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Bangladesh J. Life Sci.

22(2): 65-73, 2010 (December)

Antibacterial activity of the ethanol extracts of Hibiscus rosa-sinensis leaves and flowers against clinical isolates of bacteria
Borhan Uddin, Tareq Hossan, Sudip Paul, Tanjir Ahmed, Taslima Nahar, and Sohel Ahmed* Department of Biochemistry and Molecular Biology, Jahangirnagar University Savar, Dhaka 1342, Bangladesh Abstract
Crude preparations of the different parts of Hibiscus rosa-sinensis have been traditionally used in folk medicine for various purposes. In the present study, we have evaluated the antibacterial activity of the extracts of H. rosa-sinensis leaves and flowers against some clinical isolates of bacteria by simple agar-well diffusion and bacteriological enumeration method. In the preliminary screening experiment, all of the bacterial isolates showed varying degrees of sensitivity to the flower extracts excluding Klebsiella pneumoniae. We found Staphylococcus aureus, a Gram-positive bacterium as the most sensitive to the extracts of flowers at the applied doses of 50 and 100 mg/well. On the other hand, most of the tested bacterial isolates were resistant to the extracts of leaves excluding S. aureus and Salmonella typhimurium. In bacteriological enumeration study, all of the bacterial isolates showed substantial extent of sensitivity to the different extracts used. Our findings clearly demonstrate that the flower extracts of H. rosa-sinensis had stronger antibacterial effects than that of leaves and raises the possibility of using the extracts as antibacterial agents in treating pathological conditions caused by S. aureus and S. typhimurium infection. Although the effect of the H. rosa-sinensis flowers and leaves against some pathogenic bacteria in vitro is promising, further microbiological and pharmacological studies will be required before starting clinical trials.

Key words: Hibiscus rosa-sinensis, antibacterial activity, infections INTRODUCTION The range of pathogenic bacteria is wide and so is the variety of diseases caused by them. Despite the existence of potent antimicrobial agents, resistant or multi-resistant strains are continuously emerging, imposing the need for a continuous search and development of new drugs (Barbour et al., 2004; Machado et al., 2003). Hence, many efforts have been exploited to discover new antimicrobial compounds from various kinds of sources such as soil, microorganisms, animals and plants. One such resource is medicinal plants, and their systematic screening may result in the discovery of novel effective compounds. In fact, plants produce a diverse range of bioactive molecules, making them a rich source of different types of medicines (Farombi, 2003). There has been a revival of interest in herbal medicines due to increased awareness of the limited ability of synthetic pharmaceutical products to control major diseases.
* Author to whom all correspondences should be made.
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Bangladesh J. Life Sci. 22(2): 65-73, 2010 (December)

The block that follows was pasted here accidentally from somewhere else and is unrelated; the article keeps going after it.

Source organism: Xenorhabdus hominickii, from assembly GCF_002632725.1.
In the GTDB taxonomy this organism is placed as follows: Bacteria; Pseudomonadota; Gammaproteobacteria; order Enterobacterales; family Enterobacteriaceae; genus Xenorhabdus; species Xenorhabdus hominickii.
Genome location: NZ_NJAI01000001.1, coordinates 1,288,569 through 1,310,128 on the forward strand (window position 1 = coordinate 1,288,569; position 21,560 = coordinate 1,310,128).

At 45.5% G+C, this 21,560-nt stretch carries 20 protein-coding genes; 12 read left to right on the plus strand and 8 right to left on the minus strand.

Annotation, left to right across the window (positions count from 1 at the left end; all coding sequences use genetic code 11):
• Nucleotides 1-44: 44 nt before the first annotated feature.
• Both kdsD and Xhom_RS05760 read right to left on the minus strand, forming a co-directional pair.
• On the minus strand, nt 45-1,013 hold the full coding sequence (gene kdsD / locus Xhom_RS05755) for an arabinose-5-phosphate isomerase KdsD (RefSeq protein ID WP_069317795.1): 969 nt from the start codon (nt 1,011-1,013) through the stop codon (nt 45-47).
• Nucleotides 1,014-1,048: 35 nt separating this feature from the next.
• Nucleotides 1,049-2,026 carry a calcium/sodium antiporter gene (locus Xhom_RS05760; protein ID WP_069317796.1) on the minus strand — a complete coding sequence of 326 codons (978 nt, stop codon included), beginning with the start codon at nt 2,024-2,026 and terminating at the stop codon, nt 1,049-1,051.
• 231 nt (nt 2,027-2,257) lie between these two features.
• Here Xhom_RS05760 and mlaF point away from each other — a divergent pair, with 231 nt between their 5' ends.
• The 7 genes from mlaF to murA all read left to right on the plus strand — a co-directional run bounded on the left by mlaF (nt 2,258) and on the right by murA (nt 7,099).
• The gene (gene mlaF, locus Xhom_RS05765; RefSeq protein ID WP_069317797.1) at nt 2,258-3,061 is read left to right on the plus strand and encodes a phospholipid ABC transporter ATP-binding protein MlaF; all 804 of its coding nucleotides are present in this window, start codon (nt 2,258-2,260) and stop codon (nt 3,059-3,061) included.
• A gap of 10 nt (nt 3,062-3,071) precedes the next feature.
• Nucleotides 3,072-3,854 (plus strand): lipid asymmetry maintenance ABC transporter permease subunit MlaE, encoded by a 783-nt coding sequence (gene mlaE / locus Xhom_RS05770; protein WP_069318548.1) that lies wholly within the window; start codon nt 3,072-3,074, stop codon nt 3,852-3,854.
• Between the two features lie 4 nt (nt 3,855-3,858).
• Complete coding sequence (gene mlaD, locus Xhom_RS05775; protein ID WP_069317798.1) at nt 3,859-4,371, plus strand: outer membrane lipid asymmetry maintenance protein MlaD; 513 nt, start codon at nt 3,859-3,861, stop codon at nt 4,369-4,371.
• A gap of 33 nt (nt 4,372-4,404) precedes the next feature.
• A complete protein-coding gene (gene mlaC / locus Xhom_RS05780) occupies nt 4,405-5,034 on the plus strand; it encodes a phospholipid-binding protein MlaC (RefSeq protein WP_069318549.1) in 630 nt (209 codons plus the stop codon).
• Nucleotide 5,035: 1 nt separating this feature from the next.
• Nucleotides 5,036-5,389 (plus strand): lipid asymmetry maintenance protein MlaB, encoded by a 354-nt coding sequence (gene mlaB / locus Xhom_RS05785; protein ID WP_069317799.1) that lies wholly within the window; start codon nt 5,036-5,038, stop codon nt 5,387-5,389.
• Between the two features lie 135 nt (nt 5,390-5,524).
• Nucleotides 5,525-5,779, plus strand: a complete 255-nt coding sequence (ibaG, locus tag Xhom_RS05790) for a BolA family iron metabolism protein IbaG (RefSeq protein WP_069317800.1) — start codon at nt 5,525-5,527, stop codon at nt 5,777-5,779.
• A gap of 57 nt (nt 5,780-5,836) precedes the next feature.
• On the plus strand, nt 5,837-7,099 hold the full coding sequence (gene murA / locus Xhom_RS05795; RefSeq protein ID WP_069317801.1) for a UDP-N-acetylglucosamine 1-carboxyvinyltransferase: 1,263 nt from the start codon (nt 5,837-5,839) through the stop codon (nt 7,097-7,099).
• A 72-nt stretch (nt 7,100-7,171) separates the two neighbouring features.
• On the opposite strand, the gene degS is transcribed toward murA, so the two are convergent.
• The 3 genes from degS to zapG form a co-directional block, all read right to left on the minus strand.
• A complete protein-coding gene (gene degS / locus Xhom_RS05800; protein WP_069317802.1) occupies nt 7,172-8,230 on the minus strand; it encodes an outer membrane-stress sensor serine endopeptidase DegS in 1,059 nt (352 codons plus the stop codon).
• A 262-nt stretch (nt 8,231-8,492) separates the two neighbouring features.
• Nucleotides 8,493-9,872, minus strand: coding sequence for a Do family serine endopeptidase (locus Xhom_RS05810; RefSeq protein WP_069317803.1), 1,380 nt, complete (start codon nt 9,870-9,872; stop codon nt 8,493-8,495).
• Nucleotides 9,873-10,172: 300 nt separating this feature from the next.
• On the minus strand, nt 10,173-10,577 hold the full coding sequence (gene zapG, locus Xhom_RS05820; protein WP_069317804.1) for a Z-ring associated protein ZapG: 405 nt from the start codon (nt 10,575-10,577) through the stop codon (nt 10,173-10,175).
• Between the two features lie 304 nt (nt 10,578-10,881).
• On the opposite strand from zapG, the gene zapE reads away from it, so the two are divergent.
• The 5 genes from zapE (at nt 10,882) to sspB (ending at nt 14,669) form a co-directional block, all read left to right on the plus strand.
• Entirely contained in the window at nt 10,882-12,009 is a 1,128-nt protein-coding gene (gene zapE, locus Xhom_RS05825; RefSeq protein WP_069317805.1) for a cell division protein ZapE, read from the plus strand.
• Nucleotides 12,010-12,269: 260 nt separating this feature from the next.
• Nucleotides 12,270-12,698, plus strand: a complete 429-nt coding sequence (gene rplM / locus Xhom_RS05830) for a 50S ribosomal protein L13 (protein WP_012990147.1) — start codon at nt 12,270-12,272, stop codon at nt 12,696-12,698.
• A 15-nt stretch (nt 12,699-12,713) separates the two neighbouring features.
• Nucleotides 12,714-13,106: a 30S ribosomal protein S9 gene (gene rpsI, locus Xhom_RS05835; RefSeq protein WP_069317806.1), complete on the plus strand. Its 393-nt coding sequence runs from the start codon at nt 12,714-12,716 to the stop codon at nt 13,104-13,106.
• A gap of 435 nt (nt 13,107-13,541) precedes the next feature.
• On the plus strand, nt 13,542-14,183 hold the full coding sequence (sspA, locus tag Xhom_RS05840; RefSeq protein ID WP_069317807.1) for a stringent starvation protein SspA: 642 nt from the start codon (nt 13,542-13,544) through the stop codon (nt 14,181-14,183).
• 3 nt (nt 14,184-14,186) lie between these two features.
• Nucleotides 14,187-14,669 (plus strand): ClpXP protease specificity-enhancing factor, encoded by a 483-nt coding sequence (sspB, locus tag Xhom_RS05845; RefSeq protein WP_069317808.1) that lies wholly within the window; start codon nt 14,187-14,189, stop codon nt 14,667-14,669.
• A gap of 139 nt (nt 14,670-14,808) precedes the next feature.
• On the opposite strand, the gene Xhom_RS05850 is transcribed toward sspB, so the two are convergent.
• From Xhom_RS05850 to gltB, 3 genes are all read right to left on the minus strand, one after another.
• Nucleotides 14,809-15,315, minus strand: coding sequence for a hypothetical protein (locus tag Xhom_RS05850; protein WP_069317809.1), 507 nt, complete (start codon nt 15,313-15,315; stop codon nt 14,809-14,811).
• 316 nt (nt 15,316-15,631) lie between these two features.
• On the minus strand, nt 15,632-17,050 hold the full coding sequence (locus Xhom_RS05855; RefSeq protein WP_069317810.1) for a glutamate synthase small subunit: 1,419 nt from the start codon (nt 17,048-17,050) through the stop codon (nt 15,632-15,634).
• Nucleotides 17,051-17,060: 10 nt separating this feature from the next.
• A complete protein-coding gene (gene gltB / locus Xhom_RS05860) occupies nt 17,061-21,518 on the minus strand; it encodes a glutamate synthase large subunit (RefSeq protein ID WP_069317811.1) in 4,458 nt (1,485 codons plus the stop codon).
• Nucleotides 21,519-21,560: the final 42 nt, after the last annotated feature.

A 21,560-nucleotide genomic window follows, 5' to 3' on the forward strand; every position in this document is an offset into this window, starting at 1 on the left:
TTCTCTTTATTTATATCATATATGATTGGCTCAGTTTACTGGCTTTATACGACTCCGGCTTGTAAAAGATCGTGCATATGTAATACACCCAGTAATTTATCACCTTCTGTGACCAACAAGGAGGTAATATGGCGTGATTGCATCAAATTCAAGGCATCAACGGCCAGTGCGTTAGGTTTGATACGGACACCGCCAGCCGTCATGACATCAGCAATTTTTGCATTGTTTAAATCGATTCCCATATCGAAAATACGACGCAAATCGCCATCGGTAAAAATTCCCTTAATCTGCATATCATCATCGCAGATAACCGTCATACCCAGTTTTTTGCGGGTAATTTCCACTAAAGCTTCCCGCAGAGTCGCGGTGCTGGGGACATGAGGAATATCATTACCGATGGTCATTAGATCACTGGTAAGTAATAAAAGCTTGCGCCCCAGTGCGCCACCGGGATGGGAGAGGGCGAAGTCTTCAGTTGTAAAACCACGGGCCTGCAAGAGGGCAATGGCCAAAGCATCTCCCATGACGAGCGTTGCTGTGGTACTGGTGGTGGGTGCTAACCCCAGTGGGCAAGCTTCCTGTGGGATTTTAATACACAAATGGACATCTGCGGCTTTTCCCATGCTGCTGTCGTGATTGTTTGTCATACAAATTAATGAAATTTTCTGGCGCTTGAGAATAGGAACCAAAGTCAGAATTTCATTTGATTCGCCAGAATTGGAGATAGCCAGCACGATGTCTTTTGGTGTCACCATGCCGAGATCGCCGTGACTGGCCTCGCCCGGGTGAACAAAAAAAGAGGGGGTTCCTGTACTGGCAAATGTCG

Hibiscus rosa-sinensis L., popularly known as Joba in Bangladesh, is an evergreen shrub which is in leaf all the year. It is a sweet, astringent, cooling herb that checks bleeding, soothes irritated tissues and relaxes spasms. The leaves are anodyne, aperient, emollient and laxative. The flowers are hermaphrodite and are pollinated by insects. The flowers are aphrodisiac, demulcent, emmenagogue, emollient and refrigerant. They are used in the treatment of excessive and painful menstruation, cystitis, venereal diseases, feverish illnesses, carbuncles, mumps, sores, coughs. Mucilage prepared from the H. rosa-sinensis root has been used in the treatment of coughs (Duke and Ayensu, 1985; Chopra et al., 1986). The flowers of H. rosa-sinensis have been reported in the ancient Indian medicinal literature with beneficial effects in heart diseases (Nadkarni et al., 1976). In recent times, both experimental and clinical studies have shown that the dried flower powder of H. rosa-sinesis has significant protective effects in ischemic heart disease (Jonadet et al., 1990 and Yamasaki et al., 1996). Ethanolic extracts of H. rosa-sinesis flowers showed the most significant anticonvulsant and hypotensive activity among the crude extracts (Kasture et al., 2000, Siddiqui et al., 2006). In a previous study, Shivananda et al., (2007) reported on the antibacterial activity in vitro as well as the wound-healing activity of the ethanol extracts of H. rosa-sinensis flowers in vivo. Flowers contain anthocyanins, which may be responsible for its antioxidant effects (Gauthaman et al., 2006, Yamasaki et al., 1996). Bacterial infection play important role in many of the pathological conditions where extracts of H. rosa-sinensis extracts have been used as traditional medication. Considering the therapeutic potential of this plant, in the present study we aimed to evaluate the antibacterial activity of ethanol extracts of H. rosa-sinensis leaves and flowers against some clinically important bacteria. MATERIALS AND METHODS This study was conducted in Research Laboratories, Department of Biochemistry and Molecular Biology, Jahangirnagar University, Savar, Dhaka 1342. Preparation of the extracts of H. rosa-sinensis leaves and flowers: The leaves and flowers of H. rosa-sinensis were collected from the Botanical Garden at Jahangirnagar University, during the month of February 2009 and weighed individually (leaves: 55.0 g and flowers: 66.0 g) . The fresh leaves were first cut and grinded to produce paste. The paste materials were packed in a soxhlet apparatus and subjected to mild hot continuous percolation for 12 hour using absolute ethanol as solvent. The same procedure was followed for extraction from the fresh flowers. The extracts were then concentrated under reduced pressure using rotary evaporator. The concentrated extracts were further dried by placing them within desiccators and weighed again (leaves: 4.5 g and flowers: 1.4 g). Thus, the approximate yields of the extracts from leaves and flowers were 8% (w/w) and 2% (w/w) respectively. Formulation of plant extracts and standard antibiotic: The dried ethanol-free extracts were dissolved in sterile distilled water to a final concentration of 1.0 g/ml. Simultaneously, standard antibiotic solution of ampicillin was prepared and the concentration of ampicillin used was 1.0 mg/ml. Stock solutions of the extracts and standard antibiotic were then stored at -20 C in aliquots and used throughout the experiment.